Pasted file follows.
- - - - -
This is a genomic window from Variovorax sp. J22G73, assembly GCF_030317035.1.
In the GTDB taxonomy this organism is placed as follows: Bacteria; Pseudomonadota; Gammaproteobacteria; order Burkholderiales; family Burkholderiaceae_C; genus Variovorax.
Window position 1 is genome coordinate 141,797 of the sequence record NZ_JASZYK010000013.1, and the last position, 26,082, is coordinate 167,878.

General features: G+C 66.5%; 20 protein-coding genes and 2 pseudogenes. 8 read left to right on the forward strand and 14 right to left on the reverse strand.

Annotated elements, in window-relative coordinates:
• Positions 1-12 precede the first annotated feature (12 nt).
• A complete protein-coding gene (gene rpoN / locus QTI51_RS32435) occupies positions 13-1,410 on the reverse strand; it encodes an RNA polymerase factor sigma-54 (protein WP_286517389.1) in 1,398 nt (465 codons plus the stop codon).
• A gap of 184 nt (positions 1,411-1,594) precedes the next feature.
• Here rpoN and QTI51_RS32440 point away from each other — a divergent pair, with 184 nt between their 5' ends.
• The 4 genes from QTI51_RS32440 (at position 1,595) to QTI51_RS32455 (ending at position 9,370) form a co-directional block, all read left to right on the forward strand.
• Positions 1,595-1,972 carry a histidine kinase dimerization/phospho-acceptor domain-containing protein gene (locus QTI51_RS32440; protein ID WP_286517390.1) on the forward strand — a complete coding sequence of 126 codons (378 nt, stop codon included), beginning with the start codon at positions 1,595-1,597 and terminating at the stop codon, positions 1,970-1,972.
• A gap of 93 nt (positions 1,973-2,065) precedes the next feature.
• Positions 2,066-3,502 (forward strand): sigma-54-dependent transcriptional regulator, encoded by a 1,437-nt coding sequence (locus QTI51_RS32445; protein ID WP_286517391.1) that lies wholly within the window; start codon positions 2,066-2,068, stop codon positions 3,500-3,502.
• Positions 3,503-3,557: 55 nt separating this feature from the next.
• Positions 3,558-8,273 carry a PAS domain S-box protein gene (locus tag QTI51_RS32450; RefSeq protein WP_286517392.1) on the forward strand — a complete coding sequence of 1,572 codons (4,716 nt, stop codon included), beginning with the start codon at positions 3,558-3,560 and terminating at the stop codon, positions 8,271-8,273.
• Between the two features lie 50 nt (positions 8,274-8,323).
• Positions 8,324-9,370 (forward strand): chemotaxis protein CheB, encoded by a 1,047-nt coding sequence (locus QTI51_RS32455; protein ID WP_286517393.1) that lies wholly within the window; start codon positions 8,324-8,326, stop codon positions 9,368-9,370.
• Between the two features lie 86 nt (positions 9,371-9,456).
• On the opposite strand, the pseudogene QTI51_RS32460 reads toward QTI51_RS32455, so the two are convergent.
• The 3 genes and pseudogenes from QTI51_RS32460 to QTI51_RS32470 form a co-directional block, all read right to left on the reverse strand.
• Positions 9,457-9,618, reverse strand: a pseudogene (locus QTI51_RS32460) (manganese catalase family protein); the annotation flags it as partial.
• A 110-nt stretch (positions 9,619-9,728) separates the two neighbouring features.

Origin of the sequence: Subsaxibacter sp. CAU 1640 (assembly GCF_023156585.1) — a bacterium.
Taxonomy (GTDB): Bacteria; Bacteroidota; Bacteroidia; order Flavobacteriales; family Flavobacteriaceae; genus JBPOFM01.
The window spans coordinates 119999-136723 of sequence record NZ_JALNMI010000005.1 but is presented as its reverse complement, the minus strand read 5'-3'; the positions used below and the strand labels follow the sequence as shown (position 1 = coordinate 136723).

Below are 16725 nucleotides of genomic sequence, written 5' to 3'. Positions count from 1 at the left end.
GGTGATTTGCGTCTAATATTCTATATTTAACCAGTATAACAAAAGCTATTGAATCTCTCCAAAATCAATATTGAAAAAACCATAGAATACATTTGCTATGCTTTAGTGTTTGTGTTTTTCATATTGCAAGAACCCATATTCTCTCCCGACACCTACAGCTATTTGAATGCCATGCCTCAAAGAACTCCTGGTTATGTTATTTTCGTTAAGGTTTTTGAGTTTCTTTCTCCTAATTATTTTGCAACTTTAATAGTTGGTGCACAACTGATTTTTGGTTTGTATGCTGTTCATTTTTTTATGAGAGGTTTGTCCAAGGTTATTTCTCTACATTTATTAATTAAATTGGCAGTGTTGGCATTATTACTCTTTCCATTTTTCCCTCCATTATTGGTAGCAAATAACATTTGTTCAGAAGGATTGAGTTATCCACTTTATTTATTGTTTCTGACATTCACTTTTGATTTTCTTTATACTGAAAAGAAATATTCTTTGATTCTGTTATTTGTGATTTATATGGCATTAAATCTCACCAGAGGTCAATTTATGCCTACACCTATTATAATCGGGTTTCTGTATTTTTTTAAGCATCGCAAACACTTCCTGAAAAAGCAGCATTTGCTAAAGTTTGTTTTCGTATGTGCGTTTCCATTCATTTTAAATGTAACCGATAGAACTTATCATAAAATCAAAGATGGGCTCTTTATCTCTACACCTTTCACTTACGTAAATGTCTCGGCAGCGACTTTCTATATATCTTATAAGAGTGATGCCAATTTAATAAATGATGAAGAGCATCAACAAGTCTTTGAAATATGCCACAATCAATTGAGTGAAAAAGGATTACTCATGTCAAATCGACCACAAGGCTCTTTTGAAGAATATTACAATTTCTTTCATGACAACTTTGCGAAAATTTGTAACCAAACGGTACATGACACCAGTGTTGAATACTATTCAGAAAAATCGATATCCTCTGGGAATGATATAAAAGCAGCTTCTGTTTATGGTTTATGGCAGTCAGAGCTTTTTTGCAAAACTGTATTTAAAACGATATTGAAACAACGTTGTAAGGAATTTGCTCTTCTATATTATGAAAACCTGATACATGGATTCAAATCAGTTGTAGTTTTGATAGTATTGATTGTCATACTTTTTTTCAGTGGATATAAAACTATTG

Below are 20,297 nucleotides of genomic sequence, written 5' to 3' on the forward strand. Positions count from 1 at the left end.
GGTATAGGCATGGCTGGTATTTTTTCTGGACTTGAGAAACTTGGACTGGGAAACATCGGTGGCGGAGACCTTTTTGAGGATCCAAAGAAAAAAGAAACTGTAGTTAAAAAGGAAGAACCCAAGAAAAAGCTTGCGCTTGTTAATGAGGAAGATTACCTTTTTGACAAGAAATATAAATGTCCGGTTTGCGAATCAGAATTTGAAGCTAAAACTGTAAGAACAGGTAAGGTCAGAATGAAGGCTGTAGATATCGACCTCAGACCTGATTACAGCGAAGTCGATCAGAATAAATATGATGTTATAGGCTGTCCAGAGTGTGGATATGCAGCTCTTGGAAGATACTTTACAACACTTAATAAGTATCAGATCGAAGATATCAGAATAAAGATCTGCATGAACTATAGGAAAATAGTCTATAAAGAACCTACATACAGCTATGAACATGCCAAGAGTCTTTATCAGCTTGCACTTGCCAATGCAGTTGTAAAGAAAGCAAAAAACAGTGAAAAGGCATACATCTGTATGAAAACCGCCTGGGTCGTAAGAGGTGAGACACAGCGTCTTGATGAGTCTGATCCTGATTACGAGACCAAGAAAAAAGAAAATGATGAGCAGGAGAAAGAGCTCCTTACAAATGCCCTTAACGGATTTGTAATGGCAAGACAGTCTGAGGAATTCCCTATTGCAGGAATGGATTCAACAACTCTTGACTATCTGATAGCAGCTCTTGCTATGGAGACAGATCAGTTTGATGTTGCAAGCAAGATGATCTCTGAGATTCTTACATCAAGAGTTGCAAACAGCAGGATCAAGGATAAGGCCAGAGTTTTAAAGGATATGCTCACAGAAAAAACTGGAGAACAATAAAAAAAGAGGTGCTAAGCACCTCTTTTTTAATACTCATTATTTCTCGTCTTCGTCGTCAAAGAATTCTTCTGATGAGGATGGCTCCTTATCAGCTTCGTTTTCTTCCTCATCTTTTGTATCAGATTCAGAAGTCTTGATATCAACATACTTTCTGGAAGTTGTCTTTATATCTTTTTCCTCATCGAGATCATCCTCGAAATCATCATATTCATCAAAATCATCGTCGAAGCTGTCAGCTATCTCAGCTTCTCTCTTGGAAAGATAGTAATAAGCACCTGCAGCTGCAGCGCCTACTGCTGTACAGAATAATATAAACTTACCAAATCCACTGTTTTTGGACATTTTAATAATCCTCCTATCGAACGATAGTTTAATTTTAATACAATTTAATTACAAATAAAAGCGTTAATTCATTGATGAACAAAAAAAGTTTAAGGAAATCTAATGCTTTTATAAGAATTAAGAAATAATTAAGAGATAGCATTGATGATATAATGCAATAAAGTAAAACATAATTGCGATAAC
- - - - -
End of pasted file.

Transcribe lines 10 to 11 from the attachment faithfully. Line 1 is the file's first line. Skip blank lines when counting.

• The 4 genes from QTI51_RS32440 (at position 1,595) to QTI51_RS32455 (ending at position 9,370) form a co-directional block, all read left to right on the forward strand.
• Positions 1,595-1,972 carry a histidine kinase dimerization/phospho-acceptor domain-containing protein gene (locus QTI51_RS32440; protein ID WP_286517390.1) on the forward strand — a complete coding sequence of 126 codons (378 nt, stop codon included), beginning with the start codon at positions 1,595-1,597 and terminating at the stop codon, positions 1,970-1,972.